Category Archives: conferences

Come check out these excellent early career scientist-focused sessions at the APS March Meeting

We’re super excited for the 2022 March Meeting and we at FECS have prepared a program of some excellent events focusing on the unique interests of early career scientists. Also keep an eye out for our table somewhere in the hallways. I hope to see you there!

Monday

B13. (Invited) Policies and Postdocs: Early-Career Perspectives on How Public Policy Affects Scientists and How Scientists Can Affect Public Policy
11:30am – 2:30pm CT
McCormick Place W-183A (and live stream)
Early career scientists don’t live in a vacuum; we interact with policies made everywhere from APS to universities to federal agencies and even Congress. These interactions go both ways: we can influence these policies and even become the policymakers. Join us to hear from an NSF program director, the recent chair of the APS Ethics Committee, an author of the APS TEAM-UP report, APS government affairs and the acting Chief of Staff for the Dept. of Energy Office of Science. 

FECS Postdoctoral Poster Prize Competition
2:00pm – 5:00 pm 
McCormick Place Exhibit Hall F1 (abstracts G71-107)
Every March Meeting, FECS hosts a competition for the best postdoc prize with cash prizes of up to $500 (more info here). Come check out the competitors and their excellent work! The poster session is in the main exhibit hall abstracts G71-107. 

Tuesday

K13. (Invited) What Do Early-Career Physicists Do?    (Cosponsored with FIAP)
3:00pm – 6:00pm CT
McCormick Place W-183A (and live stream)
   Not all scientists work in labs! Join FECS and FIAP (the Forum on Industrial and Applied Physics) as we learn about careers in scientific publishing, data science, entrepreneurship and public engagement from early-career scientists working directly in those fields. 

FECS Reception
6:15pm CT – ???
McCormick Place W-185BC 
    Now that we are finally back to in-person meetings, we can enjoy the magic of free snacks and chatting with fellow physicists without screens or breakout rooms or mute buttons. Join FECS for an informal meetup of scientists from all career stages. Individually packaged refreshments will be provided. All March Meeting attendees are welcome, but unfortunately for our virtual colleagues, this is an in-person only event. 

Wednesday

N32. (Invited) Distinguished International Early Career Scientists in Quantum Physics (Cosponsored with FIP) 
11:30am – 2:30pm CT 
McCormick Place W-192B (and live stream)
    FECS and FIP (the Forum on International Physics) come together to sponsor an invited session highlighting the work of international early career scientists in quantum physics. 


All this information is available on our public facing website if you want to share.

screenshot of Bulletin of APS March Meeting

Watch my talk at the March Meeting Thursday 9:12 am central time

Tomorrow (Thursday 3/18) I’m giving my talk at the March Meeting!

R20.00005: Field-induced freezing in the unfrustrated Ising antiferromagnet
Thursday, March 18, 9:12 AM–9:24 AM CDT
View in bulletin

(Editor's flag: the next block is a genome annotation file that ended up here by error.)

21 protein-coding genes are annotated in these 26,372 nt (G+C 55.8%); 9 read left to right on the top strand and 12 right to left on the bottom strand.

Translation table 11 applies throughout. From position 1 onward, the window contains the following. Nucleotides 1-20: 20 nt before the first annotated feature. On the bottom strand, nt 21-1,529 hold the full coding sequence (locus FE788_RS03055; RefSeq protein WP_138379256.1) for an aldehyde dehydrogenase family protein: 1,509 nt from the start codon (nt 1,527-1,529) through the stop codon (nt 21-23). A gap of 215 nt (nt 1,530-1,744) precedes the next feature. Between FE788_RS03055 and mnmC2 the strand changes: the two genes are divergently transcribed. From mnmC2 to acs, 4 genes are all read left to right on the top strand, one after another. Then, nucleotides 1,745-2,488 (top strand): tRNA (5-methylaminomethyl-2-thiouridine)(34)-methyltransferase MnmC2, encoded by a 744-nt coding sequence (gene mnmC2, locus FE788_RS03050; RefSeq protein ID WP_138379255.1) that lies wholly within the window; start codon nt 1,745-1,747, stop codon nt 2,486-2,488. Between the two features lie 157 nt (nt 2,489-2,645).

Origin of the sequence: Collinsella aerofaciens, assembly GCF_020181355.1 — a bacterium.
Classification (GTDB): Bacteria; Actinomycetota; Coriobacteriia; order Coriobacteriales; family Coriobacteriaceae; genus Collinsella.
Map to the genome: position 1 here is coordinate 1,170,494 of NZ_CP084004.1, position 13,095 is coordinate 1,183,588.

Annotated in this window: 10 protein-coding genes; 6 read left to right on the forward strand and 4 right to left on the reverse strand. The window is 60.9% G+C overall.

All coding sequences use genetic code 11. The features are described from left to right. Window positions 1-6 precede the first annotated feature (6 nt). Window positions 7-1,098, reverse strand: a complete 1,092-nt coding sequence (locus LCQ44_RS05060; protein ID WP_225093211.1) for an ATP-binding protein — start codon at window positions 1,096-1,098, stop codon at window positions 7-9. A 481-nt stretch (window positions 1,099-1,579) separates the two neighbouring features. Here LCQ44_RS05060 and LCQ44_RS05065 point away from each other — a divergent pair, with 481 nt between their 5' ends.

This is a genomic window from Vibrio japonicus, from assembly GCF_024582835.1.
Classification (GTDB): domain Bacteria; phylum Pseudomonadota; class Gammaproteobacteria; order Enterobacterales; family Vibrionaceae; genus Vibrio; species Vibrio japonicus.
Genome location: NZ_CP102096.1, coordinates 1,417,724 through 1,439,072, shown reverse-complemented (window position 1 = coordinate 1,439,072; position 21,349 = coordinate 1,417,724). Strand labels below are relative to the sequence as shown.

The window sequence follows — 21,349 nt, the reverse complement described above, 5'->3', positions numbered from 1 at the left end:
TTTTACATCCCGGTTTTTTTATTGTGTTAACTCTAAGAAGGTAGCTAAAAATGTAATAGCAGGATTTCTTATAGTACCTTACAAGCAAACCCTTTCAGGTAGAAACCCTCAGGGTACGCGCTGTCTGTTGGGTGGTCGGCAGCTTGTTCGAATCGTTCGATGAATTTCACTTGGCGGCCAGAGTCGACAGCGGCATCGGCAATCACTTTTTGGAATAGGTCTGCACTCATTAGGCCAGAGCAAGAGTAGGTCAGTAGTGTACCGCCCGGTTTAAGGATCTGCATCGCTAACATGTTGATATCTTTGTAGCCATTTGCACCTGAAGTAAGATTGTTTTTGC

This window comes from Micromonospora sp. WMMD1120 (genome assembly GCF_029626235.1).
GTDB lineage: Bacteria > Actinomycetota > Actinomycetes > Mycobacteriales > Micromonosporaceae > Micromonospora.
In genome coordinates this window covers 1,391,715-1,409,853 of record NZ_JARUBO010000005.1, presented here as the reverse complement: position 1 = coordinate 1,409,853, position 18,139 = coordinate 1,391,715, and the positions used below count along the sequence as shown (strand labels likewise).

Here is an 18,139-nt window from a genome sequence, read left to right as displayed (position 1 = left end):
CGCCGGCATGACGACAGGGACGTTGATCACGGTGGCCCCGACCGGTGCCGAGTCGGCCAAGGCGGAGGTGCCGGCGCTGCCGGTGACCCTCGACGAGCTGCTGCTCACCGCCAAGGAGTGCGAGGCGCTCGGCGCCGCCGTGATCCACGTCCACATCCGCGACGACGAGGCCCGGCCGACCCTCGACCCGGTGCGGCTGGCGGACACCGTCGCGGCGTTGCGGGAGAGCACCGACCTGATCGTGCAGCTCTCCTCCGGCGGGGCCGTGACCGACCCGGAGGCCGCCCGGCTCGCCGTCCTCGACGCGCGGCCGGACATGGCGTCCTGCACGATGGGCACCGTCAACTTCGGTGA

Watch talk live

Abstract:

We study instantaneous quenches from infinite temperature to well below Tc in the two-dimensional (2D) square lattice Ising antiferromagnet in the presence of a longitudinal external magnetic field. Under single-spin-flip Metropolis algorithm Monte Carlo dynamics, this protocol produces a pair of metastable magnetization plateaus that prevent the system from reaching the equilibrium ground state except for some special values of the field. This occurs despite the absence of intrinsic disorder or frustration. We explain the plateaus in terms of local spin configurations that are stable under the dynamics. Although the details of the plateaus depend on the update scheme, the underlying principle governing the breakdown of ergodicity is quite general and provides a broader paradigm for understanding failures of ergodicity in Monte Carlo dynamics. See also: Iaizzi, Phys. Rev. E 102 032112 (2020), doi:10.1103/PhysRevE.102.032112

*Note: The views expressed here are the speaker’s, and do not necessarily represent the positions or policies of the AAAS STPF Program, the US Dept. of Energy, or the US Government.

Follow this finely crafted link to a dedicated page with more information about this work.

Life changing tips for screen sharing with Keynote/Zoom

I just stumbled across these on the internet and they are both great. These are for Keynote (on macs) but there are probably equivalent settings on Powerpoint.

1. If you want to be able to switch apps while in presentation mode (e.g. to see the Zoom window). Look at this guide on the Zoom documentation. There is also a setting where you can make your cursor visible at all times so you can use it to point at things on your slides.

2. If you want to play your slideshow in a window (so it doesn’t take up the whole screen). Go into this mode first, then share the keynote window from Zoom. (Downside: you won’t be able to see your “presenter view” from keynote, just the slides at they appear to others.

Check out these FECS sessions at the March Meeting!

The APS virtual March meeting is just around the corner! Although we are not meeting in person, FECS will spare no effort on ensuring a meeting that is as successful as before. We are hosting the following three invited sessions to highlight the contributions from early career scientists in science, industry, and international collaboration: